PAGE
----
Transferring Large Sums into Superannuation from Overseas
While the new Superannuation regime which came into place in 2007 improved and simplified many aspects of superannuation the new caps introduced on non-concessional (NC) contributions restricted the ability to transfer larger pension balances into Australian superannuation. With effect from 1 July, 2017 the NC cap reduced to $100,000 per annum, or if you are under 65 years of age you can also choose to bring forward two years worth of contributions, meaning that you can contribute $300,000 as one lump sum over a three-year period - with no NC contributions generally possible if your total super balance exceeds $1.6M. Transferees who are 65 years of age and over can contribute a maximum of $100,000 per annum, subject to meeting a "work test" and no "bring forward".
There was some hope that the Government would make some allowance for expatriates, and include a higher ceiling or an exemption to reflect the fact that an expatriate may be transferring many years of pension accumulation. This did not occur however, and there is now a perverse situation in which countries like the UK will allow the transfer of much higher sums out of the country (to a QROPS and subject to no taxation within an individual’s lifetime allowance) but this cannot be accepted by an Australian fund in one transfer.
The first response to this situation is usually to consider the "drip feeding" or staggered payment of overseas funds into the Australian superannuation account. With large sums this can take quite a long period, but the main problem is that pension funds, particularly defined benefit schemes, will usually not support the approach and require single payment transfers. Additionally, the ability to have any transfer taxed at 15% within the receiving superannuation fund is dependent on the transferee having (sic) extinguished their interest in the sending fund. Thus, even if the sending fund was inclined to support a drip feed approach the tax consequences might be very disadvantageous. Similar issues can attach to transfers from the US (involving 401k's, 403(b)'s and IRA's), and from South Africa and Europe.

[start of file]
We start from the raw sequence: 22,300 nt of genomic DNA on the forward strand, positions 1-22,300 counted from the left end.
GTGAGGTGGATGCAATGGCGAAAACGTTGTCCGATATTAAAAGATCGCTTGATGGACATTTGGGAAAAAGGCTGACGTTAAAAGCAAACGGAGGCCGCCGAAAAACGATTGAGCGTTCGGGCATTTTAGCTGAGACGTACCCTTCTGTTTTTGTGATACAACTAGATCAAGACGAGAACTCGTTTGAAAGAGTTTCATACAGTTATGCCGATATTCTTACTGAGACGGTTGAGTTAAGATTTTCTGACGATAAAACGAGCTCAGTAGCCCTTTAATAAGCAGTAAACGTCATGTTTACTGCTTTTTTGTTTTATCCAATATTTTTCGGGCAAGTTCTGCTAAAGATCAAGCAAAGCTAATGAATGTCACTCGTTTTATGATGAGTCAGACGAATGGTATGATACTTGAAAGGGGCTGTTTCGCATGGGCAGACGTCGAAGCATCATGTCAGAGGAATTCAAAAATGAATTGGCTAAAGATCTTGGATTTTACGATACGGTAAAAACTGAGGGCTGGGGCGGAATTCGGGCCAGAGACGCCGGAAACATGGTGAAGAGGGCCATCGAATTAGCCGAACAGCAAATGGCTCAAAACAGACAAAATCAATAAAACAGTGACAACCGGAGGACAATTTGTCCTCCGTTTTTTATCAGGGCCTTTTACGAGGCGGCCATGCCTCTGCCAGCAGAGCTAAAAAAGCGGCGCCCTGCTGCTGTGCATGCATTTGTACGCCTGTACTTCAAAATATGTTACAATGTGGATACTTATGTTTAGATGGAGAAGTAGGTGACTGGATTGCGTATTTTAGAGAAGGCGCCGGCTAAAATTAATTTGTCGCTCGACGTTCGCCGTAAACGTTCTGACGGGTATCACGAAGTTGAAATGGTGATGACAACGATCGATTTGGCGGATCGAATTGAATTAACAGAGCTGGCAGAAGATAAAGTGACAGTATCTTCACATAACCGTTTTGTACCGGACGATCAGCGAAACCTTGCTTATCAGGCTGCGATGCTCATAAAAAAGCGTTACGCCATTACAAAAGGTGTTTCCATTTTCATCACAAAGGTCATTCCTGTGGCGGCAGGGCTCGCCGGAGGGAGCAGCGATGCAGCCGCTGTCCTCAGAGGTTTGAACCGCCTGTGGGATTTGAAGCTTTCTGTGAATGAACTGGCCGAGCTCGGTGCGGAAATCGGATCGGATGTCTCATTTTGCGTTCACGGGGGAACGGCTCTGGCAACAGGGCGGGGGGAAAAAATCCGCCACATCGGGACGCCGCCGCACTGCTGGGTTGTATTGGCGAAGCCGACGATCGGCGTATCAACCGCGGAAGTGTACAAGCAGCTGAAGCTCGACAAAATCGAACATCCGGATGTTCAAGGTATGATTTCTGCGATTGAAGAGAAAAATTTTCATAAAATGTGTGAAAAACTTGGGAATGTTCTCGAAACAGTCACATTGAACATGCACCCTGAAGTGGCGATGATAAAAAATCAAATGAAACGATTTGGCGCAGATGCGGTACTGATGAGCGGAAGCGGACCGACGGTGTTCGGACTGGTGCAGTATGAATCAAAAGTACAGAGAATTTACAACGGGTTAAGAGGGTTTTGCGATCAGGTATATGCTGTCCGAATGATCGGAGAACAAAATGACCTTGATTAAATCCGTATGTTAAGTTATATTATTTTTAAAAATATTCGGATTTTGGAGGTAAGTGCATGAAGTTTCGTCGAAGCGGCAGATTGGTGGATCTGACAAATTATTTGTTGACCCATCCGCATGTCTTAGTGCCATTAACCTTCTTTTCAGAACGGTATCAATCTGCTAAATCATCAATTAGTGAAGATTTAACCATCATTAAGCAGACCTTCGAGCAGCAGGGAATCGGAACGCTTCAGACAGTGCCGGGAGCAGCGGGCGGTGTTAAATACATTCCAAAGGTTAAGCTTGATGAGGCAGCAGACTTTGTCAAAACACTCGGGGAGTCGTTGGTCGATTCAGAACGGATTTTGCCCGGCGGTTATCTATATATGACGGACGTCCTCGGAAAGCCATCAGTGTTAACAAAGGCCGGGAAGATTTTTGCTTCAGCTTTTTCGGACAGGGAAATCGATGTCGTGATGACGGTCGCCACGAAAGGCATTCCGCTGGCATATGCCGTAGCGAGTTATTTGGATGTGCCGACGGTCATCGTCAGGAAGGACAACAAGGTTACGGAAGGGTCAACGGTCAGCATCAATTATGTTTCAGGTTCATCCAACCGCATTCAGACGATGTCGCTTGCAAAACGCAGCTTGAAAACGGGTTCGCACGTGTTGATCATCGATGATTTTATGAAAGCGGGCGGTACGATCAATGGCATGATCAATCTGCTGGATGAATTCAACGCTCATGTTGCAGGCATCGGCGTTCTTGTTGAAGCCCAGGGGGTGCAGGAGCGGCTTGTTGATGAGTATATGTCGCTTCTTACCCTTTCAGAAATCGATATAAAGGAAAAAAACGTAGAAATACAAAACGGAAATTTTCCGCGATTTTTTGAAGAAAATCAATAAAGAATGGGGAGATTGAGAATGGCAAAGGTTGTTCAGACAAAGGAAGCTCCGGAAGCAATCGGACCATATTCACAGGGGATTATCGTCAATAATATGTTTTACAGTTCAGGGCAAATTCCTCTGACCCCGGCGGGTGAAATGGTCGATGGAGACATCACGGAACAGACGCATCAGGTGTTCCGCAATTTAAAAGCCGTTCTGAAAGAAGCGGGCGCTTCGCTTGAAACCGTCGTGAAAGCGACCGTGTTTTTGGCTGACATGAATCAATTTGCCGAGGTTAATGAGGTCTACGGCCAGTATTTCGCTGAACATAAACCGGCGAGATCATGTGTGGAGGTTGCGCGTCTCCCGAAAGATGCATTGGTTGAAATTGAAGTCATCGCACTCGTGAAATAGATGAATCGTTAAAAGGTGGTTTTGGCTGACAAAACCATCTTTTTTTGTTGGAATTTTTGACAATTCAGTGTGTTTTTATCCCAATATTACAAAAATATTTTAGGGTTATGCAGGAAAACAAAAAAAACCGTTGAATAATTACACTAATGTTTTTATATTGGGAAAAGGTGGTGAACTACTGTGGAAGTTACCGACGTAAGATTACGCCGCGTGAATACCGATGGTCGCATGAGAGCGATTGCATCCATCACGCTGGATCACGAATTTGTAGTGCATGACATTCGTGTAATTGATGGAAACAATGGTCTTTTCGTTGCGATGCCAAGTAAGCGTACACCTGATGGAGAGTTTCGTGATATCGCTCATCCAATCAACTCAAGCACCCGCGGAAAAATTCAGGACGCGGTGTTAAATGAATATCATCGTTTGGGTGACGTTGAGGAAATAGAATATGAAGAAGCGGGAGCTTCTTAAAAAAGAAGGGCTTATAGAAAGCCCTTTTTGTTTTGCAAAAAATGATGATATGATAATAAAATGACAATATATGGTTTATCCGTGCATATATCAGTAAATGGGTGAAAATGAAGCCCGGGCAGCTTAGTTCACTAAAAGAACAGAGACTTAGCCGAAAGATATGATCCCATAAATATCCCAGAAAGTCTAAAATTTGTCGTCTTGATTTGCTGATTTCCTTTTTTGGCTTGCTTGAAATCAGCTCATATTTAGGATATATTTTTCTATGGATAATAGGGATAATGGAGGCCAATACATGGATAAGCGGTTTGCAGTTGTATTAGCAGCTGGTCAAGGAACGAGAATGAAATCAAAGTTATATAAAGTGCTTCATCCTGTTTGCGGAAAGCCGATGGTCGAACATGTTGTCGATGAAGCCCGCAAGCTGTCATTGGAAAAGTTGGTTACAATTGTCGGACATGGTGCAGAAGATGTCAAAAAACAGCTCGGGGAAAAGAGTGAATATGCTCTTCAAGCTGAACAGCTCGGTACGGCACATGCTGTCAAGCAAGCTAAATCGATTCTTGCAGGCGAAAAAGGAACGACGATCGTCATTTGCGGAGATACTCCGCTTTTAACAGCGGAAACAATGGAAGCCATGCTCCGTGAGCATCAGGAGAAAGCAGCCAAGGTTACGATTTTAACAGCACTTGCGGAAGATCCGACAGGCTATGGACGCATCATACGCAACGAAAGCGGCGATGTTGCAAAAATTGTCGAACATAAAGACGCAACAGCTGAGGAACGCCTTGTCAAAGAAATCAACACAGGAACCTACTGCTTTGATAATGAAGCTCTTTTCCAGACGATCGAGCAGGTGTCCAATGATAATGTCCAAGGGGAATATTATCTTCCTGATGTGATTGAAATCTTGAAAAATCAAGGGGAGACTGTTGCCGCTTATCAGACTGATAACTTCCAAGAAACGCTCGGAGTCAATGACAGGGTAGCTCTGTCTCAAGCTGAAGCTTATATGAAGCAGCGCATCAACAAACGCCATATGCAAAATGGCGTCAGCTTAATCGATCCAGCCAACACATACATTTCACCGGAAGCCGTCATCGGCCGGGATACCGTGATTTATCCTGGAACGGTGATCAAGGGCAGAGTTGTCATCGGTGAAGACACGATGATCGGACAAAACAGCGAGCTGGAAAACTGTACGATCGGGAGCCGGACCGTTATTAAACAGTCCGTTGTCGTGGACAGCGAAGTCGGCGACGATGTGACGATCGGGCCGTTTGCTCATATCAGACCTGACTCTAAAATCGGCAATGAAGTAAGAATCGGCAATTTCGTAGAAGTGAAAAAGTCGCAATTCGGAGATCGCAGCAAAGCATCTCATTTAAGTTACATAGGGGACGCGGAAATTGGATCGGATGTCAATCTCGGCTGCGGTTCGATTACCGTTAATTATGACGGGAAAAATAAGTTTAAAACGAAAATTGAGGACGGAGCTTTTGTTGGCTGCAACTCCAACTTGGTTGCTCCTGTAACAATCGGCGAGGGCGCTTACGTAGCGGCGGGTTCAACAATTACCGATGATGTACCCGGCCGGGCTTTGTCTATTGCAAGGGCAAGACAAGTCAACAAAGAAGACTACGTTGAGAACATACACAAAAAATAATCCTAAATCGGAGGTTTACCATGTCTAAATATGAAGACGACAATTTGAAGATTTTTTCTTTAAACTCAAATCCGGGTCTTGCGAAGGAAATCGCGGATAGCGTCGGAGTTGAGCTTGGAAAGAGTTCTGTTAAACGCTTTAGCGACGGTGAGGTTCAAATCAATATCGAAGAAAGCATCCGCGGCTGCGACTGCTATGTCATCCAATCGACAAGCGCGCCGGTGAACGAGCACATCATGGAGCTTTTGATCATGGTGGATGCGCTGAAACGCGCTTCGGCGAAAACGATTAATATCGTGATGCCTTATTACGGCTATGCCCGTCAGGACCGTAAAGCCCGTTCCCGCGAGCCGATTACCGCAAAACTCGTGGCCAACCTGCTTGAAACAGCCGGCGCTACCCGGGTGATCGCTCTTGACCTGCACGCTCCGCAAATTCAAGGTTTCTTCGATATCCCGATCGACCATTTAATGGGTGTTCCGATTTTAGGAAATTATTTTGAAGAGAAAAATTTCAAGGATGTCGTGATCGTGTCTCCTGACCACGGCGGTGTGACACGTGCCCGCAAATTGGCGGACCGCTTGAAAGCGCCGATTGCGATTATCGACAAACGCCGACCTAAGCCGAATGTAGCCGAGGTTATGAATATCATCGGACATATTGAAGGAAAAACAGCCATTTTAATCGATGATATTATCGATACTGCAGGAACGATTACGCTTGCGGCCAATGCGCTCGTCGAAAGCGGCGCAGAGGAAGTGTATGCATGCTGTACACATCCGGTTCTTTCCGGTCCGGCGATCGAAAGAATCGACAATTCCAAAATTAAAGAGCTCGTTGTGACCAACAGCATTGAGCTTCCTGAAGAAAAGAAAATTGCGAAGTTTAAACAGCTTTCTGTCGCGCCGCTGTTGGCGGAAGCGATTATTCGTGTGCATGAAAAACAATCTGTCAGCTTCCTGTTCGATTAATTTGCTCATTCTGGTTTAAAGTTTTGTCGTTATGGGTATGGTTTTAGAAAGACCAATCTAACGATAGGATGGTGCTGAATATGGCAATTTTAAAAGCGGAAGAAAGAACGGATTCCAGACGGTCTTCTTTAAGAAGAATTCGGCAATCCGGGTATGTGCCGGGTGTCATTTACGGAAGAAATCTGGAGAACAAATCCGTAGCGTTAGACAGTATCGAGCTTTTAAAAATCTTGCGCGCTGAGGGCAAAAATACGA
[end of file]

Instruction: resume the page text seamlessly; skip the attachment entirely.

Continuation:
These problems are capable of being addressed by effective and detailed planning which takes into account individual pension and tax consequences both in the sending country and Australia. This involves a qualified financial planner with substantial experience in this field drawing up a proposal which precisely plans how the transfer should be made to Australia - including amounts, timing and costs - which is agreed by the client (and their adviser if appropriate) before the process is initiated. Very recently there has been some additional flexibility offered in situations where an individual has a relatively low super balance (often the case with long term expats and migrants,) or where expats aged 65 plus are selling their main residence, to make additional super contributions.
Professional advice of this nature represents a cost but clients will be provided with both an outline proposal and quotation for professional fees before any decision is taken to proceed. Our view in this area is that we will not administer the multi-year transfers of large sums without the sign off of a financial planner or similarly experienced professional - the amounts of money involved, and the complexity of the issues, require experienced and professional advice. In addition, the advantages of transferring funds into Australian superannuation will normally more than compensate for the cost and time involved in proper planning.
For expatriates and migrants wanting to transfer funds, but concerned that current exchange rates are poor, there is also the potential to transfer funds into an Australian superannuation fund but leave investments and funds in your existing currency. Giving you the option to make any conversions into AUD when you believe it is most advantageous.